Council drafts in digital inclusion charity

Citizens Online will work across Dorset identifying digital exclusion hot spots and deploying digital champions to help residents.

Joe Lepper | 18th Oct 18

Dorset County Council has drafted in digital inclusion charity Citizens Online to help improve the online and tech skills of its residents.

Latest figures show that around 150,000 residents in Dorset lack at least one  key digital skill: communicating, accessing content, transacting, problem solving and being safe online.

To tackle digital exclusion in Dorset Citizens Online is to roll out its Switch approach. This involves pinpointing where digitally excluded people live, analysing local digital inclusion schemes already in operation, identifying gaps in provision and assessing organisations ability to promote digital inclusion.

This also involves a digital champions programme, which involves volunteers supporting residents with poor digital skills.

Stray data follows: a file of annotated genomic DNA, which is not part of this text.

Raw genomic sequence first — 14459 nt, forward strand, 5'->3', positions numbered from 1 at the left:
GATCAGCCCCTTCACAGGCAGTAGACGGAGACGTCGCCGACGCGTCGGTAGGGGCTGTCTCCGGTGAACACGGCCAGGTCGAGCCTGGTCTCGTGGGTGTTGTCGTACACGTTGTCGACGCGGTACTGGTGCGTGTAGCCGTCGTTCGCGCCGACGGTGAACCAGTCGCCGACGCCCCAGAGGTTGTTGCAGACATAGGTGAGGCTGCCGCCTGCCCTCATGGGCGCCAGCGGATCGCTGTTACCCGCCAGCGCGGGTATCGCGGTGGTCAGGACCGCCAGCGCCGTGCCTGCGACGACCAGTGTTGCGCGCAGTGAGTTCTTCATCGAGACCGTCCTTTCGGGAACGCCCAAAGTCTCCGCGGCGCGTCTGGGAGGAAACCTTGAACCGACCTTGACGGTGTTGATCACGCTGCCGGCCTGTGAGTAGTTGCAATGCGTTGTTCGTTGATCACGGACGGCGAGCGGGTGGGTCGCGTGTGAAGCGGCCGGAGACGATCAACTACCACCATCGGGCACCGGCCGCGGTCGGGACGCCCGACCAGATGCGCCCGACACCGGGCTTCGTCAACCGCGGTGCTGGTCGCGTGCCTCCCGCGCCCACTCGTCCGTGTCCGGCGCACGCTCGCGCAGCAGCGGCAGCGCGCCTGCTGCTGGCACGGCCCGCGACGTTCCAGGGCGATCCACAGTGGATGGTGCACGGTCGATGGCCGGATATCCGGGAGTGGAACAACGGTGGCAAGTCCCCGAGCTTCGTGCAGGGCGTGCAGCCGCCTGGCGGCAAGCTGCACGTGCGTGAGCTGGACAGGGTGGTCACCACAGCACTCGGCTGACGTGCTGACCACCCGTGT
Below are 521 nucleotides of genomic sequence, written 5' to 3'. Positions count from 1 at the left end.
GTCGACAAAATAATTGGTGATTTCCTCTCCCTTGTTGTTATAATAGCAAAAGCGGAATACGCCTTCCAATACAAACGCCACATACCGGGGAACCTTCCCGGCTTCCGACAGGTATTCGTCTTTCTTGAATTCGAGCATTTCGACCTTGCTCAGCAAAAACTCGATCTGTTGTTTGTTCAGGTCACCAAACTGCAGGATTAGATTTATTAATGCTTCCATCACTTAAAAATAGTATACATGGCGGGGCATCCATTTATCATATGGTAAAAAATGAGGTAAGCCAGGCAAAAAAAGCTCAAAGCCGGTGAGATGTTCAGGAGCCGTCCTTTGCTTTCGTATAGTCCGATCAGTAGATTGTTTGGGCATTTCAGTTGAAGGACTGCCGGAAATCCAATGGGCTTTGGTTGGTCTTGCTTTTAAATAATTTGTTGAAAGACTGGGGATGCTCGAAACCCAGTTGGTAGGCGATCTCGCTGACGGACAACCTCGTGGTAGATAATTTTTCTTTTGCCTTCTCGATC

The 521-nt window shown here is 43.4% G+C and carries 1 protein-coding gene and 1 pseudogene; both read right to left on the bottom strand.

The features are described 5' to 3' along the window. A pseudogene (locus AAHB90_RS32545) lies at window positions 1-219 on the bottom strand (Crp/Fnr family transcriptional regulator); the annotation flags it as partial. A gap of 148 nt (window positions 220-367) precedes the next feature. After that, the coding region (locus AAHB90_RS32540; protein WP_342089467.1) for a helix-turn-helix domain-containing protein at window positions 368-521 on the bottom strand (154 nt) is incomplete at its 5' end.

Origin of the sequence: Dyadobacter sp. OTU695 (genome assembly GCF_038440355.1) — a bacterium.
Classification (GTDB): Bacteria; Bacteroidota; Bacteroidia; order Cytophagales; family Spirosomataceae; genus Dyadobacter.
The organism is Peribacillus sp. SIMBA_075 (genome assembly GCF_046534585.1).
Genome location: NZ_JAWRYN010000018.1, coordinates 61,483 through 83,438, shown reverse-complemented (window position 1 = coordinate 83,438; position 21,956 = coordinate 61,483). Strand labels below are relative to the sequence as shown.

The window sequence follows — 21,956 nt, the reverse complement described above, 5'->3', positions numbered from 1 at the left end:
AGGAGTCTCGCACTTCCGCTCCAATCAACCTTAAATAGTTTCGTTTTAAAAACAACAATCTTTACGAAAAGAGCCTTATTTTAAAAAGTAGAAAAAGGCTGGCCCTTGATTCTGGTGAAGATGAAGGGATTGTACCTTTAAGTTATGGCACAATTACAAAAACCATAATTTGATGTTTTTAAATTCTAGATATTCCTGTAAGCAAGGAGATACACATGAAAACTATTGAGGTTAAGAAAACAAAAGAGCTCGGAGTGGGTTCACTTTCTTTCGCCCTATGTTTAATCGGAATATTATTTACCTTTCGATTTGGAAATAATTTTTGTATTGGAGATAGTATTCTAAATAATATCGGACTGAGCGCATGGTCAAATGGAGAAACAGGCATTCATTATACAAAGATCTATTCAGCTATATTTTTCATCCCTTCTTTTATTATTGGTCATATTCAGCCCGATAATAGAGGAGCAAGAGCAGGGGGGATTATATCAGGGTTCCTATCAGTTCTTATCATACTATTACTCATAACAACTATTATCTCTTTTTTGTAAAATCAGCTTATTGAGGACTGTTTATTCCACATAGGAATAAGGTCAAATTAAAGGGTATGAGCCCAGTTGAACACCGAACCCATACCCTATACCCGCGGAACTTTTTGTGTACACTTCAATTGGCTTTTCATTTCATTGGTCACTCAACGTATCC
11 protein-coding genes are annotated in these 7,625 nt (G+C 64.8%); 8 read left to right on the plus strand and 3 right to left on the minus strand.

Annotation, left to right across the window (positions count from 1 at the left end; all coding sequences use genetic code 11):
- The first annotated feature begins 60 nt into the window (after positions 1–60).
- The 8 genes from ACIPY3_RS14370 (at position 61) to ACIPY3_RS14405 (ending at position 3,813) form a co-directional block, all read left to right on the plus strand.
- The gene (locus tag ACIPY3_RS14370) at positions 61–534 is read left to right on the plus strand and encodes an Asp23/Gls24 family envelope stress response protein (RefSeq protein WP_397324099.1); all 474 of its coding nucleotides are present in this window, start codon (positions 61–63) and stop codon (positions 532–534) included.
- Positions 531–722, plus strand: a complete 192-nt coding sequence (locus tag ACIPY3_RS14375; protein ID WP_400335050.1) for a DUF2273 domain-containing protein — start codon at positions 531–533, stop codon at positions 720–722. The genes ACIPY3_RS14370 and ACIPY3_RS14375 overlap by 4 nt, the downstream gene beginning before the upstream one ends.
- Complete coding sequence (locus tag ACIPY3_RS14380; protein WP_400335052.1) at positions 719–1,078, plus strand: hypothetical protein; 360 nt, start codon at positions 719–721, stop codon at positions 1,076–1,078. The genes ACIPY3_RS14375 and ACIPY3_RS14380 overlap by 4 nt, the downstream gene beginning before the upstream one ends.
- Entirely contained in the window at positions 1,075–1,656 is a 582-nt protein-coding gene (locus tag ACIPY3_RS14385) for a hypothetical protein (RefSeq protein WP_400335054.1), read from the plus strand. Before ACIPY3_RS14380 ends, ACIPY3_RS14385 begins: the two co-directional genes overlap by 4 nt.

Switch is part funded by the Big Lottery Fund and is part of the One Digital programme.

The work compliments existing work to improve digital take up in the county through the Routes to Inclusion scheme, which includes partners such as NHS England, Dorset job centres and Aster Synergy Housing.

Helping residents to be digitally connected

Councillor Andrew Parry, Dorset County Council’s Cabinet Member For Skills, said: “The Routes to Inclusion programme has already achieved much; now we want to reach even more of our residents and enable them to get the best from the digital connectivity that is now available across Dorset.

“We are a forward-thinking county and we know people need help to embrace digital technology so they can benefit financially and socially, and access our public services better.”

John Fisher, Chief Executive of Citizens Online, added: “We have been impressed with the progress and successes that the Routes to Inclusion Group has already achieved on this difficult issue of supporting digital skills. We’re delighted to be working with the group. We want to change the way local service providers and funders perceive the issue of digital inclusion – from being a ‘bolt on activity’ to a way of working that is part of business as usual.”